While Alzheimer’s disease affects each person differently, you will notice changes in how people with the disease think, act and feel.
As the disease progresses, living with someone with Alzheimer’s disease will change as they lose their ability to understand, remember and communicate. They may also act completely out of character, have sudden outbursts or become disinterested in things they may have once enjoyed. And these changes may be accompanied by reduced coordination and mobility, including difficulty performing day-to-day tasks.
It’s easy to understand then that your relationship with them will likely change too:
- Companionship — you may not be able to share your memories, feelings, hopes and dreams with them any longer
- Role change — you may need to take charge of areas your loved one once handled (like finances, household chores or keeping in touch with extended family)
- Social life — friends or family may not visit or invite you out as often
- Intimacy — if you have a sexual relationship, they may become disinterested or want to have sex more often
But there are ways to prepare for these and other changes so that you can enjoy living with your loved one for as long as possible.
Tips for living with someone with Alzheimer’s disease
- Help with their isolation. Encourage them to stick with activities they enjoy and to share their feelings and emotions — even join a support group.
- Establish a routine. Making days more predictable may mean less confusion for your loved one.
- Use timing to your advantage. While you should expect tasks to take longer, try to schedule things during the time of day that best suits your loved one’s temperament.
- Help keep them safe. Be proactive about safety.
- Mind their driving. Some people are able to drive (and get insurance) for some time after being diagnosed. But eventually, they will have to stop driving. Until then, monitor their driving carefully (such as traffic violations, accidents, getting lost) and involve them in planning for a time when they no longer can drive.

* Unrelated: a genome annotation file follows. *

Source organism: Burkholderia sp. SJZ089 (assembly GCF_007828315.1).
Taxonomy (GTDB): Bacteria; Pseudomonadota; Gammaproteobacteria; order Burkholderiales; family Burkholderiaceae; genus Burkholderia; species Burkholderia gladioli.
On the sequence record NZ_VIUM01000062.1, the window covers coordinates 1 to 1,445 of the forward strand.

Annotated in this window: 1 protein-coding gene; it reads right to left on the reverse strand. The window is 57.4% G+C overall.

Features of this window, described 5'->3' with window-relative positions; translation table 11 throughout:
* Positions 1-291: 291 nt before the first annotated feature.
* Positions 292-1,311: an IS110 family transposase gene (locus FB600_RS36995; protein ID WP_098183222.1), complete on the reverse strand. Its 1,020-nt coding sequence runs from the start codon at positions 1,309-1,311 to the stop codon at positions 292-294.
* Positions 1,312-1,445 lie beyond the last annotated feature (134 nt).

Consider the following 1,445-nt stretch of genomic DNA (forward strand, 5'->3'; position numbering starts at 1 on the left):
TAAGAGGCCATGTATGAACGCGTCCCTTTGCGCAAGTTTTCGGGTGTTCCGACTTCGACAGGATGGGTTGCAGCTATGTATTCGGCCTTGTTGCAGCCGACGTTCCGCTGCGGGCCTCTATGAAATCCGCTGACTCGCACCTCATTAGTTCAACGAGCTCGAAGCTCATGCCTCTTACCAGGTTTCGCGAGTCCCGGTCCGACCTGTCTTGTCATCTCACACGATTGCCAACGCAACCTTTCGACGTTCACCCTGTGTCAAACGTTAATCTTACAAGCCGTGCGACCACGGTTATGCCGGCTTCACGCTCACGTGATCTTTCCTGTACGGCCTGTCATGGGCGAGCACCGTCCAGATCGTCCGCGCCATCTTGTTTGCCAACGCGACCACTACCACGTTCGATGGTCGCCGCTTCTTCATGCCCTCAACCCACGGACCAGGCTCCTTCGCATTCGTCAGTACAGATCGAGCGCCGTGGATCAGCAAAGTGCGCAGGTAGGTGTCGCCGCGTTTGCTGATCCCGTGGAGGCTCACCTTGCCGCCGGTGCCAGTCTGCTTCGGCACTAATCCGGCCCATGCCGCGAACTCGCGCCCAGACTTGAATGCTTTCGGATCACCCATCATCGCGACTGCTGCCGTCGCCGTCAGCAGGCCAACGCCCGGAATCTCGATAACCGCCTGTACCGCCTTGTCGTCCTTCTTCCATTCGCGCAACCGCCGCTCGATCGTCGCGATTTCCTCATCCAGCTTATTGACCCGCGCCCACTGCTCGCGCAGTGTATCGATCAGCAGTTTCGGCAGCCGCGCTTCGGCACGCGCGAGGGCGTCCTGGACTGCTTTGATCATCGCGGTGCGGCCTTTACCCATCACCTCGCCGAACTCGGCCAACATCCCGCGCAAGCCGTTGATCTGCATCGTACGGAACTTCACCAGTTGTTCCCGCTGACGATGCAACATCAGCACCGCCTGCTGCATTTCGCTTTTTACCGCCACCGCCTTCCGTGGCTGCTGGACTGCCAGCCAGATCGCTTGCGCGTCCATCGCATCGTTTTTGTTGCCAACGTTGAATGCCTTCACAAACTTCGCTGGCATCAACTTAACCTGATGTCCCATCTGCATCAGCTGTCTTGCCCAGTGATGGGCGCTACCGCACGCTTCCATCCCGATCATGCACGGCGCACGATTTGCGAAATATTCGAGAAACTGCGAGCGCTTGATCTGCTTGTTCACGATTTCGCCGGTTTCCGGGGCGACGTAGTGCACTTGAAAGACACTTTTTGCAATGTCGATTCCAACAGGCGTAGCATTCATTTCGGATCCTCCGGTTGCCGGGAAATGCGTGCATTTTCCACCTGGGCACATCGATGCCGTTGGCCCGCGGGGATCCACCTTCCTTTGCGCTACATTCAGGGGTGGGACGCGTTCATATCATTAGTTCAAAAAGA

- Scale down options. When it comes to meals, clothing and entertainment, the fewer choices you give, the easier it will be for them to decide.
- Be realistic about personal care. Your loved one (or your home) may not look as neat, clean and tidy as they once did. And they may find bathing upsetting and simply won’t do it as often. Expect that on some days, personal care may consist of just a few essentials — and that’s okay.
- Make dressing easier. De-clutter and reduce their wardrobe so that only comfortable clothing that fits and is easy to put on, take off and keep clean is available.
- Help them sleep. People with Alzheimer’s disease may have a hard time sleeping through the night. Try these tips to help encourage a good night’s sleep.
Finally, be sure to get the support you need. Living with someone with Alzheimer’s disease is not easy — but you’re not alone.
Search “Alzheimer’” in Find Support for organizations in your area.